Protect displaced, HRW tells DRC
Kinshasa - Human Rights Watch (HRW) on Tuesday urged the government of the Democratic Republic of Congo and the UN mission there to step up protection for almost two million people displaced by conflict.
"The internally displaced are among the most vulnerable people in the region, and they desperately need greater protection and assistance," Gerry Simpson, senior refugee researcher at HRW said, presenting an 88-page report based on interviews with 146 displaced people.
The New York-based non-governmental organisation also talked to government officials, aid workers and journalists, on Tuesday before releasing its report called "Always on the Run: The Vicious Cycle of Displacement in Eastern DRC," which covers the period from late 2008 to mid-2010.
According to HRW, the number of displaced people reached about 1.8 million last April, with 1.4 million of those in the Nord Kivu and Sud Kivu provinces where many armed groups are active, including Hutu rebels of the Democratic Forces for the Liberation of Rwanda (FDLR).
HRW estimates that "at least 1.2 million people were forced to flee their homes during three successive military operations that began in January 2009," when the Congolese army (FARDC) attacked the FDLR with support from the UN mission in the country, now called Monusco, which includes 18 000 troops.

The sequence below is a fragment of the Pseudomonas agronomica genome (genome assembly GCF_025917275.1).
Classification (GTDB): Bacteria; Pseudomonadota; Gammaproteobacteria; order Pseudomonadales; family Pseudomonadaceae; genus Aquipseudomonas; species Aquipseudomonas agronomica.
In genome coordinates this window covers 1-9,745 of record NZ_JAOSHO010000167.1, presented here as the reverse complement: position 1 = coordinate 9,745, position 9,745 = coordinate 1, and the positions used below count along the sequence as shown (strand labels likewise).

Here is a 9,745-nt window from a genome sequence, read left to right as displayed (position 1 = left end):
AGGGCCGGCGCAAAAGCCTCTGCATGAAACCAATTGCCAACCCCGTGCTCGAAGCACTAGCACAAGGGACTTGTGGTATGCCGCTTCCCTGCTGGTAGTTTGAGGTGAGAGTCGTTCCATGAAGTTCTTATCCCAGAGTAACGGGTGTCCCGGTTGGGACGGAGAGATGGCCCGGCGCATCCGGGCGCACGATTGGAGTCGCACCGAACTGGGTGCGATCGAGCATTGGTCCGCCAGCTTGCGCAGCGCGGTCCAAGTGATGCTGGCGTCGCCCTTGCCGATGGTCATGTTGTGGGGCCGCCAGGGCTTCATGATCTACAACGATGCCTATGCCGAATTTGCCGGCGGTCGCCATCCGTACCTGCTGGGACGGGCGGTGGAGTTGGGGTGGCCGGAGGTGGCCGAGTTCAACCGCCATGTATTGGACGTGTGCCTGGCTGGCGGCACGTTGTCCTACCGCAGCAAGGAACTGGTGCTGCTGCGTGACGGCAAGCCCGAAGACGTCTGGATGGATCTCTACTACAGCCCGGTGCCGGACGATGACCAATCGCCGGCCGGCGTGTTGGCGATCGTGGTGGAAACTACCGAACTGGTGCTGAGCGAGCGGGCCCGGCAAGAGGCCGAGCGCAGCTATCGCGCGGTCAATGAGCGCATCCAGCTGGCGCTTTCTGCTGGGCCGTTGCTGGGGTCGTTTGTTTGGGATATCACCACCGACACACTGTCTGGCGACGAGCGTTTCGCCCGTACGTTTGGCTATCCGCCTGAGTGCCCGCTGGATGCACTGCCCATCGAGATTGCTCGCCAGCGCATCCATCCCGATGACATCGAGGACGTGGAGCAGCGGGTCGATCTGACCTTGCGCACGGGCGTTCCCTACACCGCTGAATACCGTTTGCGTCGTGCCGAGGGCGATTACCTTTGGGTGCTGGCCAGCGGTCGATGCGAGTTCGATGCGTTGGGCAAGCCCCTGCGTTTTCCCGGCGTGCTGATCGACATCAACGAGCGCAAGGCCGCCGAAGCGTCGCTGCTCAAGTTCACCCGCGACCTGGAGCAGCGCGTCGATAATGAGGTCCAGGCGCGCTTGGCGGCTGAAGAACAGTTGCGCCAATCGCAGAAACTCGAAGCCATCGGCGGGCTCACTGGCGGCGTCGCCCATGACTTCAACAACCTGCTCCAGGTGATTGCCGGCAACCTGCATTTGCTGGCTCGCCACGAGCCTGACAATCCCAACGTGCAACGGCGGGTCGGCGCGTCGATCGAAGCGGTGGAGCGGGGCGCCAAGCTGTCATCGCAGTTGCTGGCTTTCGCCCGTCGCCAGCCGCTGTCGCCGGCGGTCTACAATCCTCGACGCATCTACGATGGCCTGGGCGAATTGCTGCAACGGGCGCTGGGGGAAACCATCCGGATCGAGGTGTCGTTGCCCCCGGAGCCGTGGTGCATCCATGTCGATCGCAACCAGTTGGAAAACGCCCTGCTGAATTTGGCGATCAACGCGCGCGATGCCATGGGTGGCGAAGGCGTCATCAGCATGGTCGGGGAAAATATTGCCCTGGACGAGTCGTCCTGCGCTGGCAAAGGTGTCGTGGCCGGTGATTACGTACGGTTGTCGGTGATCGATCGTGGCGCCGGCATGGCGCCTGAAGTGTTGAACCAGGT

Displaced people have been victims of attacks by almost all the warring factions, including the army, according to HRW, which said that many have been forced to move two or three times, sometimes more.
"Combatants have forced civilians from their homes and lands, looted their properties, and punished them for suspected collaboration with enemy groups. These internally displaced people (IDPs) have fled killings, rape, burning, pillaging and forced labour," the researchers said.
Abandoning everything, "large numbers of civilians first seek refuge in the forest near their villages in the hope of staying close to their fields and property.
"Many face further abuses there, including attacks by armed groups, rape and robbery, or are forced by the lack of shelter and hunger to seek refuge and help elsewhere," the report said.
"Although many say they prefer to survive by cultivating land, their limited or non-existent access to fields means that many rely on humanitarian agencies. But for logistical or security reasons, these agencies are often unable to reach them in the places where they have taken refuge."
Parents desperate to feed their children told HRW that the absence of aid meant they had "no choice but to risk life and limb and return to places of grave danger".
The report accused the authorities of urging displaced people to return home before it was safe and HRW urged the Kinshasa government and Monusco to ensure that people could live in security if they regained their land.
HRW documented a case in September 2009 when authorities pressured 60 000 people in camps around Goma, Nord Kivu's chief town, to return home. "Police and bandits looted the camps as they were closing, attacking those who were slow to pack up and leave (...)
"Neither the government nor UN agencies adequately monitored what happened to those 60 000 people."
Simpson stressed that "UN agencies and donors need to provide sufficient resources for emergency humanitarian assistance. The displaced should be encouraged to return home only if it is safe and under voluntary conditions".